As I mentioned, a softbox will end up being a point-source if it's far enough away from your subject.  This is why those on-flash softboxes really don't have a significant effect for shooting event candids.  Going from a 2"x3" bare flash, to a 6"x10" soft box, is still a point source when you're 10'-12' from your subject! 

Now, come full circle to your question about lighting groups of people.  I wouldn't worry about softboxes and instead simply worry about trying to light them evenly.  Large reflective, or even shoot through umbrellas, are good for this kind of work.  Don't get me wrong, you can make softboxes work with groups, but like keithfullermusic pointed out, yer gonna need a few of them.

I do a lot of event work for DU, and two Alien Bee B800s with 42" shoot-thru umbrellas do the trick every time...
2012 August Hood Presentation-41 by Daniels at University of Denver, on Flickr
Thanks justsomedude. No offense taken. I understand the whole principle between light softness and distance and size. I'm fairly new to flashes but went to school for video and so the same principles apply for most things including this. The reason I was asking was I wasn't sure if there was an issue with the angle of the box not being wide enough. So it sounds like just about any box will work, I just might have to put it back further (which I understand hardens the light, but it'll still obviously be bigger than my gary fong on camera thus it'll still be an upgrade).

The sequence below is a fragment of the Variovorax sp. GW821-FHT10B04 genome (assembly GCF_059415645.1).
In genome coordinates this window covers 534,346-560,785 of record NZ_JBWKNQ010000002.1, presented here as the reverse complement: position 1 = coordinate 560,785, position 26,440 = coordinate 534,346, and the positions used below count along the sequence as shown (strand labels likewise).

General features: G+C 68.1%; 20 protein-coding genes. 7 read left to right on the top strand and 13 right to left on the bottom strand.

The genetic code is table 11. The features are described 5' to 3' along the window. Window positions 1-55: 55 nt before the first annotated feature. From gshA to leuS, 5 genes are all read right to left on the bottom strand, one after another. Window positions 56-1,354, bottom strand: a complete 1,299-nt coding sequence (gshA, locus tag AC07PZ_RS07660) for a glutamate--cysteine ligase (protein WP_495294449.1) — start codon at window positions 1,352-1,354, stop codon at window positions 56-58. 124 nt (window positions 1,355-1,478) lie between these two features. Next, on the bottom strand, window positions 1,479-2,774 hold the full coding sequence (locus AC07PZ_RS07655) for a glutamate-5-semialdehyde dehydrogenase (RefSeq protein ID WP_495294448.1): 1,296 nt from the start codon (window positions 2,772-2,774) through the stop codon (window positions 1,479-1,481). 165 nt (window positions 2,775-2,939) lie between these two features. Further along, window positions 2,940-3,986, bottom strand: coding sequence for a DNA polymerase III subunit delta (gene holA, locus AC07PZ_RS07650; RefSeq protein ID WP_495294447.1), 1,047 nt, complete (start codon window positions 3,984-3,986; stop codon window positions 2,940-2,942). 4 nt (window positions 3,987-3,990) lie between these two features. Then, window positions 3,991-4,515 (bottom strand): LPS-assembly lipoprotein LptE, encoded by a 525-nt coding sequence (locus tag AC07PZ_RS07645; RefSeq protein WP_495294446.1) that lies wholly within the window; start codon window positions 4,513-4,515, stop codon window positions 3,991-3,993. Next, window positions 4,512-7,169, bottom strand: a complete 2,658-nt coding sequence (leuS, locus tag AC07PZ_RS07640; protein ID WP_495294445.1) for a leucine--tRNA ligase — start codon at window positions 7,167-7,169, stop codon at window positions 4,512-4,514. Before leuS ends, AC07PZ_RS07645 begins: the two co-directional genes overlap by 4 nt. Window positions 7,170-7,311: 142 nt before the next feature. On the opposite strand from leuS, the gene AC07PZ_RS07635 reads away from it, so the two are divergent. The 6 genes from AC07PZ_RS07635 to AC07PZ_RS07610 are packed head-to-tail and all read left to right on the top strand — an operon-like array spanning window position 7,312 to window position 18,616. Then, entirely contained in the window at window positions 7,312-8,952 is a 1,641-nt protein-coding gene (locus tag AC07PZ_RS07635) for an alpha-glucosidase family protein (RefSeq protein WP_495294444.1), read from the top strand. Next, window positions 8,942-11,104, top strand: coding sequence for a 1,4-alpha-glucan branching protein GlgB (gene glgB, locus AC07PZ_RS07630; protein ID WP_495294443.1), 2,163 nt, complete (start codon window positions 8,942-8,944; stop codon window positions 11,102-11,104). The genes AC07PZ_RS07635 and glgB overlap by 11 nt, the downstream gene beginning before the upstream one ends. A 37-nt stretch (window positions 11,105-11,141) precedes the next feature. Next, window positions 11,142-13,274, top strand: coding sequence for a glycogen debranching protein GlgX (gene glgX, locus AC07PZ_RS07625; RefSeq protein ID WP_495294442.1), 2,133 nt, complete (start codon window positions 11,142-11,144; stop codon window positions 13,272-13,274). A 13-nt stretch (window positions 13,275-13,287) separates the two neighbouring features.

Canon 5D Mark II, 50D, XSi, 24-105L IS, Sigma 35 1.4, Canon 40 2.8, Canon 35 2.0, Sigma 10-20, Tamron 17-50, Canon 50 1.8, 580 EXII, 430 EXII

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Re: What size Softbox
« Reply #14 on: August 23, 2012, 08:42:27 PM »